Recent international interest in the painters of the Mexican mural movement, such as Rivera and Orozco, has brought Latin American art to a wider audience than ever before but has often failed to confront its continuing marginalization within art criticism.Drawing the Line is an exploration of the areas occupied by Latin American art and culture between the ongoing traditions of its indigenous inhabitants, its colonial heritage and its contemporary relationship to the cultural politics of North America and Europe. It looks at the way cultural identity has been constructed by artists from the 1940s to the present day and challenges the way art criticism has hitherto dealt with Latin American art. Established stereotypes of Latin American culture are discussed in terms of their relevance to contemporary artists. The book looks at the frequent subversion of dominant images and conventions of European art--such as the political significance of landscape painted as an attempt to define a specifically Latin American reality, or the constant reworking of familiar icons of European art--and explores the importance of Latin America to the European surrealist movement. The authors examine the significance of popular art--such as the Chilean arpilleras which commemorate the "disappeared" of Pinochet's regime--and relate it to the traditional "high art/low art" dichotomy. Including new perspectives on race and gender, Drawing the Line is the most comprehensive account of contemporary Latin American art ever to appear in English.
This book documents the work that Mexican artist Erick Meyenberg (born 1980) produced during a residency at in-Site/Casa Gallina in Mexico City--a participatory piece involving a local high-school marching band.
Best known for the sea of 10,000 ceramic daffodils that launched him to fame, Chilean sculptor Fernando Casasempere (born 1958) employs clay from his homeland to create experimental pieces that address humanity's treatment of the environment. This catalog presents his 25-year body of work.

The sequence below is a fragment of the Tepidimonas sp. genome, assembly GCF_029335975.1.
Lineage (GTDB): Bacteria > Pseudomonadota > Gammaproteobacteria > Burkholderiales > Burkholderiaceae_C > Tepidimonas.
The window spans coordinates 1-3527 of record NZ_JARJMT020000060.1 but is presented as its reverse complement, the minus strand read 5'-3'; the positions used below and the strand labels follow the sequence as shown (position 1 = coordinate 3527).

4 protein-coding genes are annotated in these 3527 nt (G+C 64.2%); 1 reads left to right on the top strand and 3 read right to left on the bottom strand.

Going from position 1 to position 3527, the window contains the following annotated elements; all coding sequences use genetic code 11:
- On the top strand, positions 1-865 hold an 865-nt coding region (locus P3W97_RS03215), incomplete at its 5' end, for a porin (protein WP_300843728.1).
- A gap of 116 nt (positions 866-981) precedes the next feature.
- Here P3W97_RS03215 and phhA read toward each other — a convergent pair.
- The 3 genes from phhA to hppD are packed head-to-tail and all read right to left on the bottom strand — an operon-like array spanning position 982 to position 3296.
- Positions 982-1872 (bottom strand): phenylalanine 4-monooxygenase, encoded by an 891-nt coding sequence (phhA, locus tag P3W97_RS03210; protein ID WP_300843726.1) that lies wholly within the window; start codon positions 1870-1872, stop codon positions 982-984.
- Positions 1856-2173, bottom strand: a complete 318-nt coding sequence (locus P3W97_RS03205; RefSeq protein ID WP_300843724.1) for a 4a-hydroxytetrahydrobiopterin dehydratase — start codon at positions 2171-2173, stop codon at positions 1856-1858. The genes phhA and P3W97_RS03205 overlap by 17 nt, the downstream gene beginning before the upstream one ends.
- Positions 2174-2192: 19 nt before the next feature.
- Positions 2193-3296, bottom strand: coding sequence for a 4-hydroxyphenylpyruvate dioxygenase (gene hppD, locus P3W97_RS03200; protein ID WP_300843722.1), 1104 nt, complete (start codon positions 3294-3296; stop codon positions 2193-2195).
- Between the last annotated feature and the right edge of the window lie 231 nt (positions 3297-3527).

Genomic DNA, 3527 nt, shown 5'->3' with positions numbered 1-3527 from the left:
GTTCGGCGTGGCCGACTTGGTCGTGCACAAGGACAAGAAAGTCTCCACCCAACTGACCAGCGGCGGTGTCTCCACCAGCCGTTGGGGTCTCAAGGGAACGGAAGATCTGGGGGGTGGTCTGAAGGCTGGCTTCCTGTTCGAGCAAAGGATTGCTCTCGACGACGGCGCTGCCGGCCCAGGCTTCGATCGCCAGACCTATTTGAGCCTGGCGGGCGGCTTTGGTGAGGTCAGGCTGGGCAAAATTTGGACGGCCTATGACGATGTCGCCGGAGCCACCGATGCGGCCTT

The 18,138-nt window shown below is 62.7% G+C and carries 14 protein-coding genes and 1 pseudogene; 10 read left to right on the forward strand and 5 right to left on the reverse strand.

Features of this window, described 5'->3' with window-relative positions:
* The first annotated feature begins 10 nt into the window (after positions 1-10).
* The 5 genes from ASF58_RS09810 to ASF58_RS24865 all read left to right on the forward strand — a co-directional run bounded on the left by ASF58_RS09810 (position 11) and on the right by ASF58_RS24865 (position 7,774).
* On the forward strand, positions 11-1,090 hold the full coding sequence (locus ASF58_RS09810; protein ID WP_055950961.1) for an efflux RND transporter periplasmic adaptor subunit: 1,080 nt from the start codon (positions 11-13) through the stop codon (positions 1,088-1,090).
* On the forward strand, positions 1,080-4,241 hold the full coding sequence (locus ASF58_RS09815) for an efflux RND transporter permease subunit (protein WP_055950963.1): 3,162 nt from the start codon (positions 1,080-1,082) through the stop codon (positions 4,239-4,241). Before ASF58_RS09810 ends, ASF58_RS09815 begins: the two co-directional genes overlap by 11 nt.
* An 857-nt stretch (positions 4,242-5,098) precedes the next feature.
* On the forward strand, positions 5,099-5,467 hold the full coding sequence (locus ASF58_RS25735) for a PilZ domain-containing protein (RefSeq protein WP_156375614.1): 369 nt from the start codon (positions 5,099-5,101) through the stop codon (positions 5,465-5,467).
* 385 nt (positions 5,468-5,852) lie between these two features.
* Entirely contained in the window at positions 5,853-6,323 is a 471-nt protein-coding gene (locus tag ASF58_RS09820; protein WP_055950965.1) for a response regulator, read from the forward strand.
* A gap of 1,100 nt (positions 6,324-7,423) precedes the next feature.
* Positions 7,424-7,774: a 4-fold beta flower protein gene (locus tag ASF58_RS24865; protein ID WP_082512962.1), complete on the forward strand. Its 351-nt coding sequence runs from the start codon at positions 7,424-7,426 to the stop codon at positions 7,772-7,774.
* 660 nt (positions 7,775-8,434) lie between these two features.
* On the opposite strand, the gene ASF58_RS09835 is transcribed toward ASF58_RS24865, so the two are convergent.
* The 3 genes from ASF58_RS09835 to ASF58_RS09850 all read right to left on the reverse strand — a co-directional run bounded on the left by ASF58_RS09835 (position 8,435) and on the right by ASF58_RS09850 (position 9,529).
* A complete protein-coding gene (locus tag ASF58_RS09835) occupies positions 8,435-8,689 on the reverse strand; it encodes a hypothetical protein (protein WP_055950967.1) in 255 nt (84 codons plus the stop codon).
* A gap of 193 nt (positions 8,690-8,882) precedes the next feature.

Antiguan artist and writer Frank Walter (1926-2009) was an eccentric character now considered to be vastly under-recognized. Intellectually brilliant, Walter entertained delusions of aristocratic grandeur, namely the belief that the white slave-owners in his family linked him to the noble houses of Europe. The self-styled "7th Prince of the West Indies, Lord of Follies and the Ding-a-Ding Nook" produced paintings that dealt with race, class and social identity, as well as abstract explorations of nuclear energy, portraits both real and imagined--including Hitler playing cricket and Prince Charles and Princess Diana as Adam and Eve--and miniature landscapes of Scotland, the country that he fell in love with during a visit in 1960. Walter typically painted in oil on rudimentary materials, with a marked immediacy and naivety. The first man of color to manage an Antiguan sugar plantation, Walter spent the last 25 years of his life in an isolated home in Antigua, surrounded by his writings, paintings and carvings. Coinciding with Antigua and Barbuda's inaugural National Pavilion at Venice Biennale 2017, The Last Universal Man is the first comprehensive monograph of this important Caribbean artist. Defying categorization as an outsider or self-taught artist, Walter worked as a writer, composer, sculptor and painter. Barbara Paca, an art historian who also serves as Cultural Envoy to Antigua and Barbuda, interviewed Walter over a seven-year period prior to his death, and provides insight and perspective into both the artist as a man and his prodigious body of work.